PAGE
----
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The Book of Life Review: Standard, Lifeless Animated Fare

Even with stunning animation, the soulless The Book of Life fails to inspire.
The animated film The Book of Life suggests that every problem - no matter if it involves the living representations of Life and Death themselves - can be solved with song and a deep love for lost ones. And while I admire such values, it's clear that this soulless and lifeless doesn't get the mix quite right.

Based on the Mexican fable of Day of the Dead, Life tells the story of the hero Joaquin (Channing Tatum), the sensitive singer Manolo (Diego Luna) and their shared love Maria (Zoe Saldana). The three youngsters are inseparable, until Maria's father sends her to a convent. When they reunite years later, Manolo is training to take over the family business of bull riding, Joaquin is a successful warrior for the Mexican army, and Maria is a refined but independent woman. As bandits bring war to their town, our threesome must battle death himself (Ron Pelrman) and Manolo must make a difficult personal choice before his own life is lost.

While our cast is filled with talented Latinos, the casting of Tatum and Saldana is odd, and their deliveries are mostly stale. Stop me if I'm wrong, but shouldn't a movie based on a Mexican holiday as important as Thanksgiving is to us been filled with Latino voice actors and not white ones? That's perhaps a bold statement, but for a film of this type I think it's entirely appropriate. There's also this idea throughout the film that kindness and sensitivity will always defeat machismo or even outright evil, a outdated concept that fails to match anything in our current experiences. Manolo, Joaquin, and Maria seem more like 50's characters than relatable modern ones.

And then there's the Disney-inspired songs - most of which are rap and grunge hits from the '90s - played out with Mariachi styling and sounding more like elevator music than inspirational renditions. After awhile, these overly-sentimental bits get old and even predictable; I'm meant to gush over them, but eventually just wish they would end. To have such negative feelings in the first third of any movie is not a good sign. But Writer/Director Jorge R. Gutierrez keeps going, throwing in cheesy tunes and predictable tropes that would have been funny a decade ago. Here, they fall flat leading to a throwdown between the gang and Manolo's collection of dead ancestors. It's not the idea that's bad, but the execution - no one feels at risk throughout the sequence, and the predictability will make parents roll their eyes.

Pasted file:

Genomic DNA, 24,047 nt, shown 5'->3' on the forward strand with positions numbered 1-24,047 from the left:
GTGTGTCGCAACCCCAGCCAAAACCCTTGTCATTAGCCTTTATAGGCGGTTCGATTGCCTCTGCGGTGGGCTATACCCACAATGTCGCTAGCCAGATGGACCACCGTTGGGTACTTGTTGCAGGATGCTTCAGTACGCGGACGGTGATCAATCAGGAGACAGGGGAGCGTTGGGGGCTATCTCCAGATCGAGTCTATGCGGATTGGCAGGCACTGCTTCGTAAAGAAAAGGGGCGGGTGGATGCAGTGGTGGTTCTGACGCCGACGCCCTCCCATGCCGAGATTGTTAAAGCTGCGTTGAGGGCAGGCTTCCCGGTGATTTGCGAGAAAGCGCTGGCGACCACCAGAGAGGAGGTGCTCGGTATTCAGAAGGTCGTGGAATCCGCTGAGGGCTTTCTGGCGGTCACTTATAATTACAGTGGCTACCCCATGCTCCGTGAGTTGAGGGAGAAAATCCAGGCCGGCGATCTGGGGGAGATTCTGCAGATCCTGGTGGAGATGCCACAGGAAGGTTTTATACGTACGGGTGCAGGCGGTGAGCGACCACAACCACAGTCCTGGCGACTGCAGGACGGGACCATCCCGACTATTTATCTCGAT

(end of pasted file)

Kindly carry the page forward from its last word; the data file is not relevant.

Don't get me wrong, there are some funny scenes and the animation is stunning. In 3D, images jump off the screen without succumbing to the standard in-you-face fare; at least in that way, Gutierrez succeeds. Given that young audiences have nothing but The Boxtrolls to see, it's possible that we could a sustained effort from Life if it receives early good buzz. Given its many issues - some of which border on stereotypical - that's unlikely.

The Book of Life is your standard animated film, filled with some of the best animated I've seen all year, but utterly lacking a soul. Filling up the Status Quo on every level, it succeeds at dumbing down the event on which it's based, with rote characters and stereotypes that not only won't inspire but could possibly offend.

The Book of Life is rated PG for mild action, rude humor, some thematic elements and brief scary images and has a runtime of 95 minutes.

Discuss this review with fellow SJF fans on Facebook. On Twitter, follow us at @SandwichJohnFilms, and follow author Matt Cummings at @mfc90125.


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